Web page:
Dear Amy: When I was 31, I was diagnosed with bipolar disorder. I started having symptoms when I was 11. It took me years to seek help, even after my dad was diagnosed when I was in my mid-20s.
I told my mom a few times that I thought that I had the illness. I was hoping she would help me seek treatment, since I was so afraid of the stigma, but also after having an acute episode, I would feel better and convince myself that nothing was wrong.
Every time, my mother told me that she didn’t think anything was wrong with me, even when I confessed that I was contemplating suicide. Finally, I sought help on my own. Medication and therapy has helped me tremendously, and my mom has been supportive now that she has witnessed one of my manic episodes and realized that I really do need help.
I still harbor resentment toward her for not encouraging me to seek treatment earlier. I realize that I am an adult and ultimately responsible for myself. I want to forgive her, but I want her to apologize.
Am I wrong for wanting that? — Waiting for Sorry
Dear Waiting: Your narrative brings to mind the famous quote from Maya Angelou: “I did then what I knew how to do. Now that I know better, I do better.”
Parenting sometimes seems like a long string of opportunities to fail, and your mother failed you. I can think of several reasons why she didn’t seek help for you earlier, including ignorance, denial, stigma, or flat-out fear. All of these reasons will seem like excuses at this point, however, and now you are owed an acknowledgment and apology.
Rather than bringing up your illness and being continually disappointed when she doesn’t take the bait, I hope you will ask your mother for what you want: “Mom, it would help me a lot if you would explain to me why you didn’t help me seek treatment earlier. I need an acknowledgment.”
If you don’t get what you seek, you will have to do the hard work of accepting your mother, despite her own failings. Forgiveness should follow.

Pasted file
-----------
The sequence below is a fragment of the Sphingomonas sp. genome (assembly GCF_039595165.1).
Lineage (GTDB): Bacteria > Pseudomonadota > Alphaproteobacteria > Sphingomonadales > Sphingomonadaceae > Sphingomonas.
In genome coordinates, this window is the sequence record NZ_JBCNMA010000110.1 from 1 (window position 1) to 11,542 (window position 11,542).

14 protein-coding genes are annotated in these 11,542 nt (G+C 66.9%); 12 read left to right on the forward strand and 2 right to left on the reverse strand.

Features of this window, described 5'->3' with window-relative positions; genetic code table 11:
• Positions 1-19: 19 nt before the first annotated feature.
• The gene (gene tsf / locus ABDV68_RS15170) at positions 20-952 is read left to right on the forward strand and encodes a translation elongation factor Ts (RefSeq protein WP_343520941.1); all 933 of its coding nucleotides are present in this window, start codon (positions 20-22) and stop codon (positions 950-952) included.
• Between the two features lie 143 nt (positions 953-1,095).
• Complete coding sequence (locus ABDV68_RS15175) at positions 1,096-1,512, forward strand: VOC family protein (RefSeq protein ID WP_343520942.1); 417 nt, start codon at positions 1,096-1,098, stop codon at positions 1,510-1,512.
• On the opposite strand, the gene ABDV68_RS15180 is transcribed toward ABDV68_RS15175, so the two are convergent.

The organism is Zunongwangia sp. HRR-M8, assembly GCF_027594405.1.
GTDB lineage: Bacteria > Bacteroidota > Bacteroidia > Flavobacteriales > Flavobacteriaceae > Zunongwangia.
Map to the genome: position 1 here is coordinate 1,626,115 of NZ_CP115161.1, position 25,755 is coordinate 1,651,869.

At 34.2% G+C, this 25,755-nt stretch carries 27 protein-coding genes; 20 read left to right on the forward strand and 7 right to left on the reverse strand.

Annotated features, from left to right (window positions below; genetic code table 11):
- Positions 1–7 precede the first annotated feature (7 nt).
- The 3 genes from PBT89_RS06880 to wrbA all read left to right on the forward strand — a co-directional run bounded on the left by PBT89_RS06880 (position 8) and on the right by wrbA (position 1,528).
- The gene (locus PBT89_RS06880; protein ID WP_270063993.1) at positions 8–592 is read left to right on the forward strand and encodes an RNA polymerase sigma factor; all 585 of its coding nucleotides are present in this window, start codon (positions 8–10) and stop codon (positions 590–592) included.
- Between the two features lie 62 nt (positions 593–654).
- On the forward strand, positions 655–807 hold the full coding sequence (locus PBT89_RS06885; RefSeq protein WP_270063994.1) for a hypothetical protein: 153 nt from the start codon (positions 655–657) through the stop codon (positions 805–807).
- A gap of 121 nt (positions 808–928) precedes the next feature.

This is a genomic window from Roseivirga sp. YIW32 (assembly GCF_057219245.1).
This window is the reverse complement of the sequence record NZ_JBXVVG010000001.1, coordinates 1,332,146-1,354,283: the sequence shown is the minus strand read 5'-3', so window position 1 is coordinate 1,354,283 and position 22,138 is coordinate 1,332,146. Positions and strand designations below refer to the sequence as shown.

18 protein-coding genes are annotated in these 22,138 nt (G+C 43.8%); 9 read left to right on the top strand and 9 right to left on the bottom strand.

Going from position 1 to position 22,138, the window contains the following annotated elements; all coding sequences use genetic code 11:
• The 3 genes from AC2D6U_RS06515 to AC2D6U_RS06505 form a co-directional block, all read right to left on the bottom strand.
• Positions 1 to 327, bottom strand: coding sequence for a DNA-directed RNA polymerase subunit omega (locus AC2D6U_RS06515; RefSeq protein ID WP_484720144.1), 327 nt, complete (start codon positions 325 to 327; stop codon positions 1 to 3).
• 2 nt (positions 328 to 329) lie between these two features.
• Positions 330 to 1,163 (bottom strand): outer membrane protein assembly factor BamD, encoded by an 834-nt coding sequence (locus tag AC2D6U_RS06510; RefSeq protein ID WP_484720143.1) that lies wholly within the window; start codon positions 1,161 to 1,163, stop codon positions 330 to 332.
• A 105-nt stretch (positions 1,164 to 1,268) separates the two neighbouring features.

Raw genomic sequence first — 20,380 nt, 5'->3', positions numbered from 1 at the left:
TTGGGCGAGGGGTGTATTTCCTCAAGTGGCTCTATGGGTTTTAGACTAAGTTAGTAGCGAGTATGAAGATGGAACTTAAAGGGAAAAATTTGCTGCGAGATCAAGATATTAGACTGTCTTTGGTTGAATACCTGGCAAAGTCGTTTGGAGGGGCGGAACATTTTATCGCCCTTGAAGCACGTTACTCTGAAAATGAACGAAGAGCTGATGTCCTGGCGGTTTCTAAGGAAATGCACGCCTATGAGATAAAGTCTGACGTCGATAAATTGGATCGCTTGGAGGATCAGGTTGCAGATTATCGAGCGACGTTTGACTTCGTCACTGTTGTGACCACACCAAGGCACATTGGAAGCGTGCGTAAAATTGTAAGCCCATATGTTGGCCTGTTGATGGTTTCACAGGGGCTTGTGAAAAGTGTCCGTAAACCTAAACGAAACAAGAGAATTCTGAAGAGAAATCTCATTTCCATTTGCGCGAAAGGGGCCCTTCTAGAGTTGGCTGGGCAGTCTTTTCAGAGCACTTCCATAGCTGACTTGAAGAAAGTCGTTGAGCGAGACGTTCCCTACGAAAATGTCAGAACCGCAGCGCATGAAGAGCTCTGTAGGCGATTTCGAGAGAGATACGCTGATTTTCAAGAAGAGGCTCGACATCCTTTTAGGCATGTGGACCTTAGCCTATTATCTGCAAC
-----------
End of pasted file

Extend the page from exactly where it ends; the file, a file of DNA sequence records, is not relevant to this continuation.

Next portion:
Dear Amy: My husband passed away last fall. Because grandchildren were in college, we buried him just after Christmas.
Our daughter and her husband came from Texas. Other siblings brought their families from other parts of the country.
This summer we had a memorial brunch and celebration of their father’s life. Our Texas daughter refused to come to this event because she was working 60 to 70 hours a week at a new job.
I wrote her a letter saying she owed it to the family to appear. She says I’m not being compassionate toward her for expecting this.
It has now been almost three months that she has not answered my phone calls or emails. I need suggestions on how to deal with this. — Grieving
Dear Grieving: I’m sorry for this loss to your family. I assume that your daughter is grieving, too. Many people don’t respond well when someone issues a basic demand that they “owe” it to others to appear.
You don’t say why you didn’t hold a life celebration when the entire family was gathered at Christmastime, but I wonder if there are reasons your daughter feels you accommodated others, but not her.
The tone of your communication at this point should shift from blame to reconciliation. It is vital after a death in the family that everyone should do their best to be gentle with one another. Gentleness from you should inspire the same from her.
Dear Amy: Let me add my voice to others who objected to your response to “There’s No Place Like (the Beach) Home,” whose sister had purchased the family’s vacation house and now wanted to charge rent for visits. You thought this request for rent was a bit much. I disagree. — Dissatisfied
Dear Dissatisf ied: Many families find ways to successfully share expenses for a family vacation house. This house was not shared, but had been purchased by an individual. I think welcoming family back for a short summertime visit should be an act of generosity — many readers disagree.